United Club is the airline lounge associated with United Airlines and United Express carriers. The United Club replaced the former United Red Carpet Club and Continental Airlines Presidents Club prior to the merger with Continental.
Accidents and incidentsEdit
|1930s||NC13304||Flight 6||Flight 4||NC13323||NC13355|
|1940s||41-24027||Flight 521||Flight 608||Flight 624|
|1950s||Flight 129||Flight 610||Flight 615||Flight 409||Flight 629||Flight 718||Flight 736|
|1960s||Flight 826||Flight 859||Flight 297||Flight 823||Flight 389||Flight 227||Flight 266|
|1970s||Flight 553||Flight 2860||Flight 696||Flight 173|
|1980s||Flight 811||Flight 232||Flight 2885||Flight 2415|
|1990s||Flight 585||Flight 6291||Flight 5925||Flight 826||Flight 863|
|2000s||Flight 175||Flight 93|
Controversies and customer service problemsEdit
United has been involved in several instances of controversy and customer service problems in recent years. Examples include:
- In 2008, United baggage handlers broke Canadian musician Dave Carroll's guitar. After nine months fruitlessly trying to resolve the situation, Carroll released three songs about the incident. The first, United Breaks Guitars, has over 17 million views as of 2017, and caused a significant public relations embarrassment for the airline.
- In 2012, Jim Stanek, a war veteran who returned from Iraq with a traumatic brain injury and severe PTSD allegedly was accosted by United customer service personnel. According to Stanek, they asked if he was "retarded" and kicked his service dog. A spokesperson from United said, "We are reaching out to the customer directly to discuss the events that he described."
- On a 2015 flight, Tahera Ahmad, a Muslim chaplain and director of interfaith engagement at Northwestern University, was refused an unopened beverage on the grounds that she might use the pop top as a weapon. The airline later apologized.
- In 2015, United removed a teenage girl with autism and her family from a flight without apparent justification, according to several American news organizations. The hashtag #boycottunited trended on Twitter and the ABC News coverage of the incident received over 10,000 comments in a 24-hour period, mostly critical of the airline.
- In April 2017, a young continental giant rabbit named "Simon" was found dead in his crate following a flight between London-Heathrow and Chicago-O'Hare.
- In May 2017, United apologized after a flight attendant thought she observed a passenger fondling his five-year-old son's genitals. The man said that he planned to sue the airline.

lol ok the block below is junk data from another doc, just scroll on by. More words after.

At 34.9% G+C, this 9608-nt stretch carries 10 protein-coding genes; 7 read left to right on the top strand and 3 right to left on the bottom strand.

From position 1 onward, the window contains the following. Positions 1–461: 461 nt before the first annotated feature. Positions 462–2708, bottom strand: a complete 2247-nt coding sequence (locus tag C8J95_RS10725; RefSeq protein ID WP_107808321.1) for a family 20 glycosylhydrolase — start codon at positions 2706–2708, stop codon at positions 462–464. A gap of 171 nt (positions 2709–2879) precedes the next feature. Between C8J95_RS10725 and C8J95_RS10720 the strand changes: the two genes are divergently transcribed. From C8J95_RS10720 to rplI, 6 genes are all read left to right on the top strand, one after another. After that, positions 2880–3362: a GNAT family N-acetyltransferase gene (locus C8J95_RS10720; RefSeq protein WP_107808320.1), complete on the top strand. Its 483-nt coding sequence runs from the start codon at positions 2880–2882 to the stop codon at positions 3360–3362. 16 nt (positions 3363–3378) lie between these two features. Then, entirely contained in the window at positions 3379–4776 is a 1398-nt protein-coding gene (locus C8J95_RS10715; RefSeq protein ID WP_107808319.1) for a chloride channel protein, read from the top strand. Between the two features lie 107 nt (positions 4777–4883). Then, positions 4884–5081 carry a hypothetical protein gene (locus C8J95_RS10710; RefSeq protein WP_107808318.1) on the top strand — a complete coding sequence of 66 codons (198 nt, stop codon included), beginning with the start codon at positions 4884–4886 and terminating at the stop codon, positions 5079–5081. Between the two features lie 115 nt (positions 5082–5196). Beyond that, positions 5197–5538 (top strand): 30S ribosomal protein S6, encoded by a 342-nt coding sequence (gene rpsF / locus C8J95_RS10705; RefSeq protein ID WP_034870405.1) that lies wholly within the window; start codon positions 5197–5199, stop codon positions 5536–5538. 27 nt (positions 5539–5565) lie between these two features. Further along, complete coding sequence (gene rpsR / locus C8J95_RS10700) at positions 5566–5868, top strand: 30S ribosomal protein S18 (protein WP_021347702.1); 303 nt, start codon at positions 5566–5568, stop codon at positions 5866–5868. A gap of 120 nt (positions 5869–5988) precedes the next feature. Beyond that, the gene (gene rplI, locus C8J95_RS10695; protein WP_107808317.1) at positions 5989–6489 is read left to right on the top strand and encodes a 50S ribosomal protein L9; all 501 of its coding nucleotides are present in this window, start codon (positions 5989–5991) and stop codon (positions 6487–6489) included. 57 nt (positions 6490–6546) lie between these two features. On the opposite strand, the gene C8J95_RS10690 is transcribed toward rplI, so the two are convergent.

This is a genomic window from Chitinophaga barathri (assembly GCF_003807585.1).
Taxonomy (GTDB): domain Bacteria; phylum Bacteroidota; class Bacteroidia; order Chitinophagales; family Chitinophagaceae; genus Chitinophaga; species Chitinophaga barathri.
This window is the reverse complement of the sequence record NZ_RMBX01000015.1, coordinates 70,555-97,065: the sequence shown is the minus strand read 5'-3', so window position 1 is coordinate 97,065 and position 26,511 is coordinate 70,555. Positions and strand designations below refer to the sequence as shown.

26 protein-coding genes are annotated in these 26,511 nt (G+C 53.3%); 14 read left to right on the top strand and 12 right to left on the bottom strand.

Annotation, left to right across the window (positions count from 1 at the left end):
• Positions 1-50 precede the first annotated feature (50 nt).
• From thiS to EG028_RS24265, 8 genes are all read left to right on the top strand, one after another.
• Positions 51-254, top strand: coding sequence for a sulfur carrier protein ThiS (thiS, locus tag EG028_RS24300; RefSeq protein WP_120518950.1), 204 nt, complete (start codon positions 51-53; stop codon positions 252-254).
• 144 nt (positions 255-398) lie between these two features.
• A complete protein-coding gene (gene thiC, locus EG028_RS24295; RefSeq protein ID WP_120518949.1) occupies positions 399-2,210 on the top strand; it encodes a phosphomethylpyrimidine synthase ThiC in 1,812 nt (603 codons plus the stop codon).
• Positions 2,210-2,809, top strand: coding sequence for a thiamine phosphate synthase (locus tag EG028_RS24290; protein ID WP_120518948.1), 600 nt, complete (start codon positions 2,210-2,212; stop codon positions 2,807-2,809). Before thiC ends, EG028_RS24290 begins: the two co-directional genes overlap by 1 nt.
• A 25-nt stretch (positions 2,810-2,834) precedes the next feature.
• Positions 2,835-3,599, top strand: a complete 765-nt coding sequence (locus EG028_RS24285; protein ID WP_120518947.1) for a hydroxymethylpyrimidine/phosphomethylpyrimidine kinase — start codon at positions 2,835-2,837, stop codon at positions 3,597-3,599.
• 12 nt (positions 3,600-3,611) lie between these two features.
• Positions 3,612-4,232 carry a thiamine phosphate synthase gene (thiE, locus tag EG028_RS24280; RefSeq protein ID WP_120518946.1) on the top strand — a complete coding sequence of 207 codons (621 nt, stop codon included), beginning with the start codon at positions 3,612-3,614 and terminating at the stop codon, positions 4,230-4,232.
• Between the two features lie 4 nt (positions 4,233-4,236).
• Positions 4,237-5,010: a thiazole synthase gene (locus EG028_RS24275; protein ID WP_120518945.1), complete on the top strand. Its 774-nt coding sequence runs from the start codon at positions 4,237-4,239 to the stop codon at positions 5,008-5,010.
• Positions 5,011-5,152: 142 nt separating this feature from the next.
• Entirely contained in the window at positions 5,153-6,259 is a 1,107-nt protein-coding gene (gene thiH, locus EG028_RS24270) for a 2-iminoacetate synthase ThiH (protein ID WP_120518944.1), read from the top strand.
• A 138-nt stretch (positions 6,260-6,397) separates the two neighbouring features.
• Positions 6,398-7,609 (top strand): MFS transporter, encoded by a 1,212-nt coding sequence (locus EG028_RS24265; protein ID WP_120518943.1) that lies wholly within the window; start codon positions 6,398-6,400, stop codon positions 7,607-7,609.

- In June 2017, a honeymooning couple on a United flight from Newark to Venice spotted fuel pouring out of the port wing of the aircraft as it was taxiing to the runway. After informing the cabin crew, they were told that it was "normal". The flight was eventually cancelled, and the passengers got vouchers for a hotel and food. The couple who reported the incident, however, claimed that they were treated very harshly and were provided only with a meal voucher, forcing them to sleep on the floor of the luggage area.
- In July 2017, United was criticized for giving away a toddler's seat on a flight from Houston to Boston, which caused the toddler to have to sit on his mother's lap throughout the flight.
- In August 2017, United apologized after a family's dog died in the cargo hold of its plane. The aircraft's takeoff in Houston was delayed for two hours because of bad weather. The aircraft's air conditioning system malfunctioned, causing the dog's death..
- In December 2017, a United frequent flyer who had secured a first class seat from Houston to Washington, D. C. alleged that the airline had changed her reservation to another flight, apparently to accommodate travel by Congresswoman Sheila Jackson Lee. According to United, internal logs showed that the passenger personally canceled her flight through the United application and that Jackson Lee was given the seat through an automatic upgrade. The passenger denied that she canceled. On December 25, United issued an apology and a $500 voucher to the flyer.
On the evening of April 9, 2017, a revenue passenger was forcibly removed by law enforcement from United Airlines flight 3411 at Chicago-O'Hare, bound for Louisville. United announced that it needed four seats for airline staff on the sold-out flight. When no passengers volunteered after being offered vouchers worth $800, United staff selected four passengers to leave. Three of them did so, but the fourth, a doctor named David Dao, declined as he said that he had patients to treat the following morning. He was pulled from his seat by Chicago Department of Aviation security officers and dragged by his arms down the aisle. Dao sustained a concussion, broken teeth, a broken nose, and other injuries. The incident was captured on smartphone cameras and posted on social media, triggering an angry public backlash. Afterwards, United's chief executive officer, Oscar Munoz, described Dao as "disruptive and belligerent", apologized for "re-accommodating" the paying customers, and defended and praised staff for "following established procedures". He was widely criticized as "tone-deaf". Munoz later issued a second statement calling what happened a "truly horrific event" and accepting "full responsibility" for it. After a lawsuit, Dao reached an undisclosed settlement with United and airport police. In the aftermath, United's board of directors decided that Munoz would not become its chairman and that executive compensation would be tied to customer satisfaction. Following this incident, passenger complaints increased by 70 percent.